The curious battle over voter identification and early voting in the state Senate has left Senate Republicans bruised and curious about just who’s setting the agenda in that chamber.
The longtime political model in the state Senate has been that a strong lieutenant governor appointed the committee chairman and thereby wielded strong control over the fate of key issues. Senators who stepped out of line with the lieutenant governor usually didn’t get leadership positions and usually didn’t get much done for their districts, either.
That was the case under former lieutenant governors Brad Dye, Eddie Briggs, Ronnie Musgrove and Amy Tuck. But the current voter ID debacle suggests that we may be operating in a very different model under current Lt. Gov. Phil Bryant.
Questions about the strength of Bryant’s leadership began last week when state Sen. Merle Flowers led the Senate Elections Committee to kill the election reform bill that would have finally given Mississippi voter identification. Flowers and his cohorts did so over the objections of Bryant’s Senate Elections Committee chairman Sen. Terry C. Burton, R-Newton.
Flowers joined with fellow GOP Sens. Billy Hewes, Joey Fillingane and Chris McDaniel to kill the election reform bill that House Republicans worked hard to craft.
How unhappy were House Republicans? Rep. Greg Snowden, R-Meridian, nobody’s flaming moderate here, wrote in his blog on the subject:
“Elections chairman Sen. Terry Burton (R-Newton) proposed a revised version which solved some problems in the bill, and planned to ask the Senate to pass it over to the House for concurrence or conference. But four fellow Republicans on Burton’s committee just up and killed the bill.
“The ostensible reason for killing the bill is that it contained provisions for early voting as well as for photo Voter I.D. But the early voting provisions were crafted by House Republicans (and revised by Burton) with the active input of both the secretary of state and the governor.
“Had aversion to early voting been the real reason for Senate opposition, the language easily could have been stripped before passing the bill out of committee. The failure of the four senators to even attempt to do that implies there is something else at play. Clearly, these senators didn’t want the bill improved; they wanted it dead,” Snowden concluded.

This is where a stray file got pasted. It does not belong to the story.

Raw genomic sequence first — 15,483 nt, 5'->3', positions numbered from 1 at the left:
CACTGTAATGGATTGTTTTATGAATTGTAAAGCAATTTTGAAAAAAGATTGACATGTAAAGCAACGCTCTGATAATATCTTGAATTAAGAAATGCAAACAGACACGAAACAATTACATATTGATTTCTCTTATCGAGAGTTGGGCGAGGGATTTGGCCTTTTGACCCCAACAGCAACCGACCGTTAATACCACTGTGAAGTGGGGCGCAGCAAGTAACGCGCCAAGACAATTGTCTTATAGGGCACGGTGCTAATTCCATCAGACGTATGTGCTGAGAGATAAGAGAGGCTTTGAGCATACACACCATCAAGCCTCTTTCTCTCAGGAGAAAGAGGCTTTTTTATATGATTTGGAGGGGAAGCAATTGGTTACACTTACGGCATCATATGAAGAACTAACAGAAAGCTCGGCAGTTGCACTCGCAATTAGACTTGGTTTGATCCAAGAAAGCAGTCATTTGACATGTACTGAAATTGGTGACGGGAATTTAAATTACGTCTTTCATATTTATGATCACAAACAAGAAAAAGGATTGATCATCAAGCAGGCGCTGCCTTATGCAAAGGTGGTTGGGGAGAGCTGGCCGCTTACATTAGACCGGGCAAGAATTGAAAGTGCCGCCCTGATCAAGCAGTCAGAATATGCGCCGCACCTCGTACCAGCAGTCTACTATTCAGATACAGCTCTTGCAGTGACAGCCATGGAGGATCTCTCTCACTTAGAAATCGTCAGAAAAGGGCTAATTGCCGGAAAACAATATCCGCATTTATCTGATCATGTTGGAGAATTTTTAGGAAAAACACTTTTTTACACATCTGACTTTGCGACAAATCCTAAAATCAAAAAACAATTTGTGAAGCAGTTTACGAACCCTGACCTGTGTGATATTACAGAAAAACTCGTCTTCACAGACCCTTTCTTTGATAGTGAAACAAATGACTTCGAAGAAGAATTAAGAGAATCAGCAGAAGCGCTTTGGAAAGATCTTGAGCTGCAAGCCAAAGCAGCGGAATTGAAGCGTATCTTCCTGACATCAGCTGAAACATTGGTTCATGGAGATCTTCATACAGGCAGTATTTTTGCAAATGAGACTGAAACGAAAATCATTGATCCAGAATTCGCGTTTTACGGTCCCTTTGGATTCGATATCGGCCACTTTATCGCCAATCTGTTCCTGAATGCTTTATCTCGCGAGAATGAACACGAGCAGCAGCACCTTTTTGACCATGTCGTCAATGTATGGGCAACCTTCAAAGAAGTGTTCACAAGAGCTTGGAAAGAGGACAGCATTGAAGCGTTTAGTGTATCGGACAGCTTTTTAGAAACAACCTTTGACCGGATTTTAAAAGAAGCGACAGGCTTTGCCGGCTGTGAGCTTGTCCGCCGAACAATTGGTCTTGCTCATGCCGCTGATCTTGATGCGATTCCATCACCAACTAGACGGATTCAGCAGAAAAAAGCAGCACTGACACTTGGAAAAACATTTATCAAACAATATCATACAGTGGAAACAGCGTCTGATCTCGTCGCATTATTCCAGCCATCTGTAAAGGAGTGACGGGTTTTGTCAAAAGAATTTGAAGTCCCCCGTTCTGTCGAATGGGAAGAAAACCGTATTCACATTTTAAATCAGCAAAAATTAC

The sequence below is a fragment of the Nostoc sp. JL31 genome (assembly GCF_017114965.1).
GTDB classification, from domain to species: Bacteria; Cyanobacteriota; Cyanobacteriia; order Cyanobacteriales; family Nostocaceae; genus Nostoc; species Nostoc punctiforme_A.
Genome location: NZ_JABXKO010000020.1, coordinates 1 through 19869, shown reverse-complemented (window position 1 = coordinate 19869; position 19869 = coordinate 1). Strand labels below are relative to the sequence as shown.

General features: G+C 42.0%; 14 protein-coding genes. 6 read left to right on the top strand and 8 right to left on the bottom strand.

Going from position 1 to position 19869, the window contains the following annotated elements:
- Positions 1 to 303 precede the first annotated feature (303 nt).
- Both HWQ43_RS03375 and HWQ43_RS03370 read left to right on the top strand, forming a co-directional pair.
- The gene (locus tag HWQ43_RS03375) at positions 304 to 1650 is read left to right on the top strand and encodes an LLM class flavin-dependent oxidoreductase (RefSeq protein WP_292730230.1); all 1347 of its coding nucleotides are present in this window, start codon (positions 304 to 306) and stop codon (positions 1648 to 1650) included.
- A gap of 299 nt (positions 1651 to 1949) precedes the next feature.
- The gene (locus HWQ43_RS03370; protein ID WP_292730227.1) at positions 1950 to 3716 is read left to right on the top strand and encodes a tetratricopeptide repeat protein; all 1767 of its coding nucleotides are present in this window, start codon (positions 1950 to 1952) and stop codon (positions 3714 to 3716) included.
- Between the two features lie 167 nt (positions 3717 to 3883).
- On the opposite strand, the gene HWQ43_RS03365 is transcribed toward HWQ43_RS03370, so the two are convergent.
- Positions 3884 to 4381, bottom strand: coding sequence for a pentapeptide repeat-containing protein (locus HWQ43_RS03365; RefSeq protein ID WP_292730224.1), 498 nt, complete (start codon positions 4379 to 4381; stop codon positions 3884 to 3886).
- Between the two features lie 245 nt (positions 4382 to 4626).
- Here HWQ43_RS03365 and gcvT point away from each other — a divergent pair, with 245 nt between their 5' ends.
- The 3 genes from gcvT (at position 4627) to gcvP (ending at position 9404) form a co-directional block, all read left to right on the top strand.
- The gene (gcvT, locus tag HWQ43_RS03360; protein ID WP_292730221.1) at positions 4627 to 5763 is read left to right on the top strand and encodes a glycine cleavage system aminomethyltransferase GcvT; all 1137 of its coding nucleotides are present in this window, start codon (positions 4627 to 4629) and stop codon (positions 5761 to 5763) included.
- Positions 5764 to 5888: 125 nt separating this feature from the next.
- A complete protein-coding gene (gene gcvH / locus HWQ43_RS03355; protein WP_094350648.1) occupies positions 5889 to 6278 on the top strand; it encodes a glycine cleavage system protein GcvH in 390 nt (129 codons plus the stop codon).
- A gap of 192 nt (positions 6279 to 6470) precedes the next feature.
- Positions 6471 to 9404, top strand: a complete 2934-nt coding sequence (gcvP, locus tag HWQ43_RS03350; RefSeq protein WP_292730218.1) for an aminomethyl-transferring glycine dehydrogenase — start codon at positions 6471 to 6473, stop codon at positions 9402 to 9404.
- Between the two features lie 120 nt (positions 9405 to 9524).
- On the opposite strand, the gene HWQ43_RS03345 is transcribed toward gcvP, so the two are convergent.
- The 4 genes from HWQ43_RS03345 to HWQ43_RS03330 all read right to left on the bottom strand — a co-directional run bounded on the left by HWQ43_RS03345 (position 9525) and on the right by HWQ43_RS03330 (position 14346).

After killing the bill and drawing withering criticism for doing so from fellow Republicans and even from conservative voices in the media, the Gang of Four (Flowers, Hewes, Fillingane and McDaniel) voted for a rules suspension resolution in an attempt to salvage the bill, but it fell one vote short.
Key Republican walks
Bryant supported reviving the voter ID bill as well, but then watched the rules suspension vote die for the lack of one vote while at least one key Republican senator “took a walk” on the vote.
The net result of this is that Republicans have now handed state Democrats a baseball bat to beat them over the head with every time the issue of voter ID is raised – the fact that House Democrats and Republicans agreed on a voter ID and early voting bill that both parties could support and that Gov. Haley Barbour had said he’d support as well, but the Senate killed the bill when four GOP senators decided to knock the train off the tracks in committee.
For good or ill, voter ID will now be forever tied to early voting as a quid pro quo and Democrats will not compromise without it. Republicans missed a rare window of opportunity to get voter ID and what no one can successfully explain is why. That includes Lt. Gov. Phil Bryant.
Statewide syndicated columnist Sid Salter can be reached at (601) 961-7084 or e-mailed at firstname.lastname@example.org.